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The Epidemic of Fentanyl & the Power of Prevention

Updated: Jun 29, 2021

By Liv Metsa, Substance Use Prevention Services Project Associate

Project Associate, Fran Quesea, January of 2018 on a trip with close friends a few days after starting sobriety. There are trees behind him as he is standing with his arms stretched out, looking at the sky.
The deeply concerning comparison of lethal dosages between heroin, fentanyl and carfentanil.

“This thing, it does not discriminate. Young, old, rich, poor, famous. Prince, Tom Petty, and Mac Miller all had fentanyl in their systems when they died. So chances are you know somebody affected by fentanyl. I personally know multiple people who have lost their lives to fentanyl. And the saddest part is they didn’t even know they were taking it. And I know for sure, they weren’t trying to die. But somehow fentanyl got them…”

The pandemic and its social implications continue to surge as every American proves susceptible to COVID-19 and its devastating repercussions. The virus does not discriminate against its potential victims, and neither does the substance responsible for overdoses rising to the number one cause of death in youth: fentanyl (Lev, 2021). Under lockdown, social distance, and isolation, the opioid crisis expands as: doctors write larger prescriptions, stressors escalate, access to resources declines, and mental health weakens. Considering suicide is the leading cause of death among users who misuse substances, we must address this epidemic within the pandemic as an emergency (Brunson, 2021).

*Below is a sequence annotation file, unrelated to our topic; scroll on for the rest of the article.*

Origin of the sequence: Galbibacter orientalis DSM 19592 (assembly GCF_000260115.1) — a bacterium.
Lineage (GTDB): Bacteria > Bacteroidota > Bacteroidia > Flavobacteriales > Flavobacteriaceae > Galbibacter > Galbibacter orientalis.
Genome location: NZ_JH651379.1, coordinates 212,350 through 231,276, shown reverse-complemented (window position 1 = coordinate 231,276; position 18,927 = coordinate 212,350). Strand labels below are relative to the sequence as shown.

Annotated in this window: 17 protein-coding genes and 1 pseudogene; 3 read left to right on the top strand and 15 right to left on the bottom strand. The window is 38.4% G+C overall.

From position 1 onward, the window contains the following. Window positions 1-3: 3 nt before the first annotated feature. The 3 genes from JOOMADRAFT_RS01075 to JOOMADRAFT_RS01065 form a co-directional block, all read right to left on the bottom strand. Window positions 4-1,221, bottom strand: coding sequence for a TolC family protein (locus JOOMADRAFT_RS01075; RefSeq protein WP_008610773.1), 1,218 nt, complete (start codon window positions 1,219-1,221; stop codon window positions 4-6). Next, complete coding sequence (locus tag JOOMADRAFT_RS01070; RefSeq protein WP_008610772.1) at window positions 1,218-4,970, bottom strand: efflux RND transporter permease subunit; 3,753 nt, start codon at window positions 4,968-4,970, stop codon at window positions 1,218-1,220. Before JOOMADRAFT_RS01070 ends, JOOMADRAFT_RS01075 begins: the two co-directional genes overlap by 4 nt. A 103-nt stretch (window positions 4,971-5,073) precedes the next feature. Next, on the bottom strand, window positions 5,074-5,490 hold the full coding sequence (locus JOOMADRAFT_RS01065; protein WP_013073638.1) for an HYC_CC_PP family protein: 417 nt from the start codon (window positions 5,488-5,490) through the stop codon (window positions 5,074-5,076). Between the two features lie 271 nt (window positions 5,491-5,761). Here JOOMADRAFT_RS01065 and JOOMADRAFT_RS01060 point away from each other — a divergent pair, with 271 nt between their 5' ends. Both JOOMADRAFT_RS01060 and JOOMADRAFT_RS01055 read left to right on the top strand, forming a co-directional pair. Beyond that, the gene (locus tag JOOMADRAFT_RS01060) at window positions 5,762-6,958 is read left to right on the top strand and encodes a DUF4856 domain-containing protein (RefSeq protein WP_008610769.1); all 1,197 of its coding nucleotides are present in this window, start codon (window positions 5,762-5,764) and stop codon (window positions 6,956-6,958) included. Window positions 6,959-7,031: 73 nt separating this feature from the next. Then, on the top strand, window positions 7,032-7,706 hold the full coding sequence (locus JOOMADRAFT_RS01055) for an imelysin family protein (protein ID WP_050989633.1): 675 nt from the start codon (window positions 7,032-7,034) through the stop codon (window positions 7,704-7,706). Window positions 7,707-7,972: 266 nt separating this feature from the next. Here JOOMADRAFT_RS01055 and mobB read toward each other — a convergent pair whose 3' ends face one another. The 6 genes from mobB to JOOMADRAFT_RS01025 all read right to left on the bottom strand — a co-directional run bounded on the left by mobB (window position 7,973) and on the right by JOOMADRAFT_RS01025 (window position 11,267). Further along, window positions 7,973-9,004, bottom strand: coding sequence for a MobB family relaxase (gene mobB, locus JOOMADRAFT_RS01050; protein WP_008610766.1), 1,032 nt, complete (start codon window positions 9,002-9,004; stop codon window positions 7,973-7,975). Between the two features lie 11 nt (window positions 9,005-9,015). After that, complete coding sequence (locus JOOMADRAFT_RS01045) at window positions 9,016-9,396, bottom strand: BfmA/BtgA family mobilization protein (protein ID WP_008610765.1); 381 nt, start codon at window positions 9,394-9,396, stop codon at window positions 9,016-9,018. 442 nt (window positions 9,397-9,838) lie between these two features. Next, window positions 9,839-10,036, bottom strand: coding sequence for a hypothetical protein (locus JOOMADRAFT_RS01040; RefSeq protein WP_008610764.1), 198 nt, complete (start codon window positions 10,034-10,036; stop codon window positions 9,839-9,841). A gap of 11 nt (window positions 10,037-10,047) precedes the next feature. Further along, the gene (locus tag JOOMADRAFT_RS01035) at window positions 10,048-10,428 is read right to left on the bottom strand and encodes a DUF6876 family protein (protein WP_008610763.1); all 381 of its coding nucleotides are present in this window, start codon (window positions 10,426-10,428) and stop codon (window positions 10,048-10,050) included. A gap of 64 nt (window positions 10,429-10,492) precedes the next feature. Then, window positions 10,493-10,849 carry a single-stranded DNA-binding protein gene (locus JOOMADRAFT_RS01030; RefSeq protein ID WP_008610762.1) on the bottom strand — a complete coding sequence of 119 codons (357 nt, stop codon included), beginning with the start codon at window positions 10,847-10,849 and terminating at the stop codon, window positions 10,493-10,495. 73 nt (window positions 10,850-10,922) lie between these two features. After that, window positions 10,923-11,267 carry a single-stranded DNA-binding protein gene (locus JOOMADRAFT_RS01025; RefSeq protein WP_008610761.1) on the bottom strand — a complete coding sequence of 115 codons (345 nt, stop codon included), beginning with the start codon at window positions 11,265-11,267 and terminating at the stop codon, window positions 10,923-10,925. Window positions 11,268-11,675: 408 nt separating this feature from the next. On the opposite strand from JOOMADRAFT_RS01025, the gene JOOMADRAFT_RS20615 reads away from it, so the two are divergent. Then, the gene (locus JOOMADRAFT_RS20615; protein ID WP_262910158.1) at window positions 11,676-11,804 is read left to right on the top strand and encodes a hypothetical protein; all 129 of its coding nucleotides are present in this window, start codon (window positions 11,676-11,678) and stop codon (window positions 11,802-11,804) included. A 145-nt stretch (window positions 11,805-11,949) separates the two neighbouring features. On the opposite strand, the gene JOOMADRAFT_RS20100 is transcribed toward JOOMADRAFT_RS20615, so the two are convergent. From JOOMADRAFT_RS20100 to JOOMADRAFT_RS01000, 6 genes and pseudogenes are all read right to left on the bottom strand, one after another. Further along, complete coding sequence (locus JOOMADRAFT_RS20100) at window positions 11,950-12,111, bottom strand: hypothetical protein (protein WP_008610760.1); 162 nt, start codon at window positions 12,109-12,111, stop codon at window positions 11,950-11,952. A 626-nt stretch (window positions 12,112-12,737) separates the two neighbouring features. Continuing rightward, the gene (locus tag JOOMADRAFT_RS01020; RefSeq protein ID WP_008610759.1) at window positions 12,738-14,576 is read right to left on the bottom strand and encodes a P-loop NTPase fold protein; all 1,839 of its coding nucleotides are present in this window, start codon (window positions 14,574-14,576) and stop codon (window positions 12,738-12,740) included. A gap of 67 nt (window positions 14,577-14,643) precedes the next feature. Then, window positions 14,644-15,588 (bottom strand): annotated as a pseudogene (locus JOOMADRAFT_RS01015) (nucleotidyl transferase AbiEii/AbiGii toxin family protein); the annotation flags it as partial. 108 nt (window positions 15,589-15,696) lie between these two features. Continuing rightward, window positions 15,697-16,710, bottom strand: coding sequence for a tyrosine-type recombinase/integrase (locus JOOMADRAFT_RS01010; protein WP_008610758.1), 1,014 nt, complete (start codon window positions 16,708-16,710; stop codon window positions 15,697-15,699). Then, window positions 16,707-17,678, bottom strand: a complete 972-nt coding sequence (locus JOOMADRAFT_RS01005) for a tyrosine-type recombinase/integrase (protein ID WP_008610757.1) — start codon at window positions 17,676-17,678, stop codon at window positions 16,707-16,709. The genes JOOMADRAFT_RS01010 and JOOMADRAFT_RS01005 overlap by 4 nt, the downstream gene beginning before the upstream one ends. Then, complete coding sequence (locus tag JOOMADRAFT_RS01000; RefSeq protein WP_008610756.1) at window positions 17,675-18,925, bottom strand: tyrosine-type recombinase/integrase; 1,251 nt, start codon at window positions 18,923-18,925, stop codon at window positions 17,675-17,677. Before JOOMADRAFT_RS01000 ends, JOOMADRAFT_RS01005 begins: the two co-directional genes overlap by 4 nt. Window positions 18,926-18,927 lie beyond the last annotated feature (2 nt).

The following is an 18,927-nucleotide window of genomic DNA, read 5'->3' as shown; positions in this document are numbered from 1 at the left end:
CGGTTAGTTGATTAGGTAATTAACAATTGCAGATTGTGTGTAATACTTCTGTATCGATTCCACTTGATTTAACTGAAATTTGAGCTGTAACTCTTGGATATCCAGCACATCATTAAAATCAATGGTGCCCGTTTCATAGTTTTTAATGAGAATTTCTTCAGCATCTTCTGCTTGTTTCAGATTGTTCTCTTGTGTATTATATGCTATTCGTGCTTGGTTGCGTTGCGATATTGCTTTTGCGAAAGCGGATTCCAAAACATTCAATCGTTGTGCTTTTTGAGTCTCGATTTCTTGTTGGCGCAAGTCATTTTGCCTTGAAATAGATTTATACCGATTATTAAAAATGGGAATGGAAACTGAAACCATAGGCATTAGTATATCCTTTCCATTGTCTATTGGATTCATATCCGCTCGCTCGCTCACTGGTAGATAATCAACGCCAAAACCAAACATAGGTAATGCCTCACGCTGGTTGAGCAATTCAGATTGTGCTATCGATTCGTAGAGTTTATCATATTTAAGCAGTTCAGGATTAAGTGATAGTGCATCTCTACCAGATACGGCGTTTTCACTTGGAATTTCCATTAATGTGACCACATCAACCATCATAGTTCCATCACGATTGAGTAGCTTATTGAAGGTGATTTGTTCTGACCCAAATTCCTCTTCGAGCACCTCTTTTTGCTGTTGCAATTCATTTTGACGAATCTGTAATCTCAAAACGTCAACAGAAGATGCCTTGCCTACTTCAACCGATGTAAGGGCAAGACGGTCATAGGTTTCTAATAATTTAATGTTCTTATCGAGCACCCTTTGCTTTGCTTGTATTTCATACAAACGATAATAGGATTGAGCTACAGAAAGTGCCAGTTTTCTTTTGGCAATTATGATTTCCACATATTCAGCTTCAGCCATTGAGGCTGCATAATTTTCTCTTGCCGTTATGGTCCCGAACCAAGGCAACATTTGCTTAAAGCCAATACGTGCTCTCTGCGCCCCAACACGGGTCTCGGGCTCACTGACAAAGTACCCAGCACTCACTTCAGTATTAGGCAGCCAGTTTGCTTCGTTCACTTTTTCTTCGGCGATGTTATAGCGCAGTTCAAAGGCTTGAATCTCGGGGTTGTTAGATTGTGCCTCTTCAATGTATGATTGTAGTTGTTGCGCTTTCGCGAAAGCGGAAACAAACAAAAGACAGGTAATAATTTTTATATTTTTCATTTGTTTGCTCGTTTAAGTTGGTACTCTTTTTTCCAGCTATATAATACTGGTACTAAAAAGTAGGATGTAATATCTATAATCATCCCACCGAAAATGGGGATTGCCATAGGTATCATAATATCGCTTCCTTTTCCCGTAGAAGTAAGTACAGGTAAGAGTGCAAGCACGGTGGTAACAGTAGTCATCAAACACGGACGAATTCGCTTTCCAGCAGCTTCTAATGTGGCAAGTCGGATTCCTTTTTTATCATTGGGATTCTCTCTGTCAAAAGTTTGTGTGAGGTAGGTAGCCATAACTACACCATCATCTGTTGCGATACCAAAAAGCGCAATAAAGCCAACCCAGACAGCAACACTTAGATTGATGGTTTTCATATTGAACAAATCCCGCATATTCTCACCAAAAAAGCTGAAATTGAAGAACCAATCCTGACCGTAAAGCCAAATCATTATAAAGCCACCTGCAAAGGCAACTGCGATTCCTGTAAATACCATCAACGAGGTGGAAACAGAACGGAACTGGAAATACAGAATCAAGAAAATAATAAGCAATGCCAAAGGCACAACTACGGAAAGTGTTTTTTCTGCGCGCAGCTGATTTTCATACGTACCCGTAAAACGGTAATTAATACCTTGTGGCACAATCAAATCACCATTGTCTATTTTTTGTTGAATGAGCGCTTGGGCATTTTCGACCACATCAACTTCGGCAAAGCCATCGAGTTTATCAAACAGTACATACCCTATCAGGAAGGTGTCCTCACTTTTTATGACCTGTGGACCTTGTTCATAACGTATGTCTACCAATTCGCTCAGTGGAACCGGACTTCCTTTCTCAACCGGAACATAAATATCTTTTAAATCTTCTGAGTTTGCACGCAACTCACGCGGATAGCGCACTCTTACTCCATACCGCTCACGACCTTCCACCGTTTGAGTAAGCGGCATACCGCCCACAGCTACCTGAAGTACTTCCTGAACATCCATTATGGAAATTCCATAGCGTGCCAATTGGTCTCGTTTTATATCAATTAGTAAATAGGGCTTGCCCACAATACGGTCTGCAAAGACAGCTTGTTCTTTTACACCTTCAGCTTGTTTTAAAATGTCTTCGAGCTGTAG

Typically offered to terminal cancer patients in clinical settings since 1968, the synthetic opioid (or artificially produced pain reliever) of prescription fentanyl functions between 80 to 100 times more potent than morphine. Yet people who die from fentanyl are typically overdosing on illegally-produced analogs (variants such as carfentanil), often ingested without the user’s awareness. Carfentanil tends to be 10,000 times more powerful than morphine because the substance is neither created in a lab nor measured appropriately by legitimate scientists (Synthetic Opioid Overdose Data, 2021). Usually laced into cocaine, ecstasy, heroin, meth or pressed pills, first-time users, those in recovery, and often their dealers do not know if their product is pure… considering that only 2 milligrams of fentanyl or 0.00002 milligrams of carfentanil proves fatal, you simply cannot trust anything on the streets these days, no matter the distributor.

Within five months of 2020, the deaths in at least 81% of fatal overdoses were attributed to fentanyl and its analogs (Propublica, 2021). The passage of the drug from the East to West coast has even decreased the overall life expectancy in the United States since 2014. The substance tends to dissolve from a victim’s system before accurate toxicology can be conducted because fentanyl requires its own test kit. However, reports still demonstrate that fentanyl and its analogs produced at least 40,000 deaths in 2019 alone (Katz et al., 2020). Emergency responders now assume all overdoses to be connected to fentanyl and immediately administer multiple doses of the life-saving Naloxone (Fentanyl DrugFacts, 2021). Crime scene investigators, forensic scientists and even traffickers refrain from handling its poisonous shipments without personal protective equipment (Caller & Sedmakov, 2019).